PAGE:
J: As mentioned previously, Beermageddon. We went in 2014 when we were still in planning stages for BBFest. We had everything sorted including Breed 77 as special guests but no venue to hold the festival. We were close to running out of options but then we saw what we had been searching for at Stoke Prior. I approached Jim Beerman and told him of our plans and firstly asked if he’d mind us putting our festival on at the same location. Jim was more than pleased as we could work together on individual events at the same venue to draw people in and cross promote.
M: How does a band get on the bill?
J: There are 2 ways to get on the bill… 1: apply via the website. Applications usually open in June but only for 2 months. We get inundated so we close the applications strictly after this time. Sometimes we will re-open the applications again for 4 weeks in August. 2: bands should come to the festival as punters and support other bands. We choose around 20% of our line-up based on bands attending in previous years and showing that they want to be part of the festival. There is no guarantee (as the music might not fit the festival) but we look at those who have attended before we open applications. As the festival grows more bands will get the opportunity to play (2016 we had 33 and 2017 we have 47).
M: What makes you choose specific artists in particular?
J: We look at several things when choosing bands. Have any of the team seen them live in the last year? Are they busy gigging and touring? Are they interacting with their fans on social media? There are other things we look at but we keep some parts of our choices close to our chests. As long as its rock, punk or metal and from either unsigned or independent bands/artists then they peak our interest.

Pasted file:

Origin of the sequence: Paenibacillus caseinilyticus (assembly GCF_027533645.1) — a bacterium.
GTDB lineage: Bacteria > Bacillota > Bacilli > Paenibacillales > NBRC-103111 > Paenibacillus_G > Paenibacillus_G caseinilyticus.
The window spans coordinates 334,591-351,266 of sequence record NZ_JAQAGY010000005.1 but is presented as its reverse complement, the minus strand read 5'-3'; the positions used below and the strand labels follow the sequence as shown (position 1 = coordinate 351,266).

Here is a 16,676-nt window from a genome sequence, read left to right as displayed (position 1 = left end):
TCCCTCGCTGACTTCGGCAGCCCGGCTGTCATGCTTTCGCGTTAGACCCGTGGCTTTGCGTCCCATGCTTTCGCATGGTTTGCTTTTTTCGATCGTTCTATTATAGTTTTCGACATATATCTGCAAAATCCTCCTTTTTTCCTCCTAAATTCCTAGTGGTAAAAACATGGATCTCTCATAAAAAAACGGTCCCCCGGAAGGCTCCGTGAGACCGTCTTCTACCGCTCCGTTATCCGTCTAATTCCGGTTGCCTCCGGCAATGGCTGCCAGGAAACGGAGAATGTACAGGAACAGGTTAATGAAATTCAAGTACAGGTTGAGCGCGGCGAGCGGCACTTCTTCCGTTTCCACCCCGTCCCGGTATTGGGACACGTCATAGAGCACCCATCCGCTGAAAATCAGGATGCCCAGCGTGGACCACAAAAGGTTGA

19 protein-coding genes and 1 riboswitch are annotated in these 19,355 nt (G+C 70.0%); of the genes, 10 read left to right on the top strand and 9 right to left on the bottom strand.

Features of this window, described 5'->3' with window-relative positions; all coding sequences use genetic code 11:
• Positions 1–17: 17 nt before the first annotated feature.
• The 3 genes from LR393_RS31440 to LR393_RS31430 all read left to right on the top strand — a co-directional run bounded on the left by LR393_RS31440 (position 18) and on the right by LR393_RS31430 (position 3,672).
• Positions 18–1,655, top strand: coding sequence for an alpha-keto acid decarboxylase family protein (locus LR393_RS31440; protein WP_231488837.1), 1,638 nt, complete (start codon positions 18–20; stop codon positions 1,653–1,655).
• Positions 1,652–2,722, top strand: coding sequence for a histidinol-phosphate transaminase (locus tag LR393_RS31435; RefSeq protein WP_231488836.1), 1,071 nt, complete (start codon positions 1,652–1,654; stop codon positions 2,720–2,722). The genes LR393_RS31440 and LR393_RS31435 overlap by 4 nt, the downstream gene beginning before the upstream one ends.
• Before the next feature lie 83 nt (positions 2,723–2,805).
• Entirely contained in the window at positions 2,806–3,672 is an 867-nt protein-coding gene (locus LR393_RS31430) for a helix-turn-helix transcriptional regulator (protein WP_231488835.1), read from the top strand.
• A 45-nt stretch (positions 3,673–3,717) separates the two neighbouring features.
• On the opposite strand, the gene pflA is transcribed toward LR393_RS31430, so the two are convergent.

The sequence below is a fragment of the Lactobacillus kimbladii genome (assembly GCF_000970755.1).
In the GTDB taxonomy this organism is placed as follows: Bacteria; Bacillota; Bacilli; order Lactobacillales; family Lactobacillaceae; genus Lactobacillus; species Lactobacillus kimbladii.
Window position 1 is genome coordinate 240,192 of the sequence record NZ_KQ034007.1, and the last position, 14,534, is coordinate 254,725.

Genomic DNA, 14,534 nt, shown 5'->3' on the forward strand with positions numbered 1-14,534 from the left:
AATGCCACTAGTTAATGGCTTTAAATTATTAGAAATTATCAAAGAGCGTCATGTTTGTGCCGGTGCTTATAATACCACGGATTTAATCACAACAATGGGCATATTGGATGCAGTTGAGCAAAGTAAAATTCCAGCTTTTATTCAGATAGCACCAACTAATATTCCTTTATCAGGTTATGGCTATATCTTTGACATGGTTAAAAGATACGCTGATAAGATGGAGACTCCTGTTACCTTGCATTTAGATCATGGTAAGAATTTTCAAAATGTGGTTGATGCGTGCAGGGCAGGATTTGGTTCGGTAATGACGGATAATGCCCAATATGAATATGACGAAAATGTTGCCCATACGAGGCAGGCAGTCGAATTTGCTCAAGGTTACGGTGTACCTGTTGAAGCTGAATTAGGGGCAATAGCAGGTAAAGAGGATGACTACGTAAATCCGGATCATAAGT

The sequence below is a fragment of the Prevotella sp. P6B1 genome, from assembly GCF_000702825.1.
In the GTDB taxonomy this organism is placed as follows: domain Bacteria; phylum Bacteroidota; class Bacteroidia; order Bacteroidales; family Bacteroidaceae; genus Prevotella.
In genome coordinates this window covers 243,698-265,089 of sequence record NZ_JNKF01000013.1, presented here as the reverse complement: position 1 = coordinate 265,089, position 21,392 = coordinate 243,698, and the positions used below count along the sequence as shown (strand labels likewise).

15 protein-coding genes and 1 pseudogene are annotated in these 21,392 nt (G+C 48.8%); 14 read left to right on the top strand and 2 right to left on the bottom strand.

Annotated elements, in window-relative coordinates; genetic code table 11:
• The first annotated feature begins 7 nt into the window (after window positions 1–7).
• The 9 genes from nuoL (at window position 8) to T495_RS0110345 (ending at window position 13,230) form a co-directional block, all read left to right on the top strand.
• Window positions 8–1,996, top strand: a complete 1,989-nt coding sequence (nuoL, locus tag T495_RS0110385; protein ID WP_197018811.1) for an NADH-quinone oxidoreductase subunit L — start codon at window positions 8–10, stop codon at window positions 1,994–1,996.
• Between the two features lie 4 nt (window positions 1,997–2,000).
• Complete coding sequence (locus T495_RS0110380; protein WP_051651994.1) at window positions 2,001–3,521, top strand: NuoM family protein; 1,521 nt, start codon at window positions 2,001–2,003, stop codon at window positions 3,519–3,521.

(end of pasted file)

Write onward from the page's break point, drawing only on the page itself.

M: How would you say your personal music taste has influenced bands booked at the festival?
J: Personal music tastes were definitely a big part of the first festival. The team is made up of 4 directors and we all have a varied taste of music ranging from good old AC/DC style rock n roll to the goth and alternative styles of the 80’s as well as the punk and extreme metal. After the first year though we took on board a lot of views from the rest of the staff as well as the general public. They wanted more punk, we brought more punk. They wanted more gothic so we have brought that in too. A lot of people say that small festivals are put on by organisers putting their own favourite band list together but you cannot do that otherwise it could be too samey. A festival needs variety otherwise those who are more interested in the metal may not get much or those who are more into their rock n roll will be bored from too many similar bands.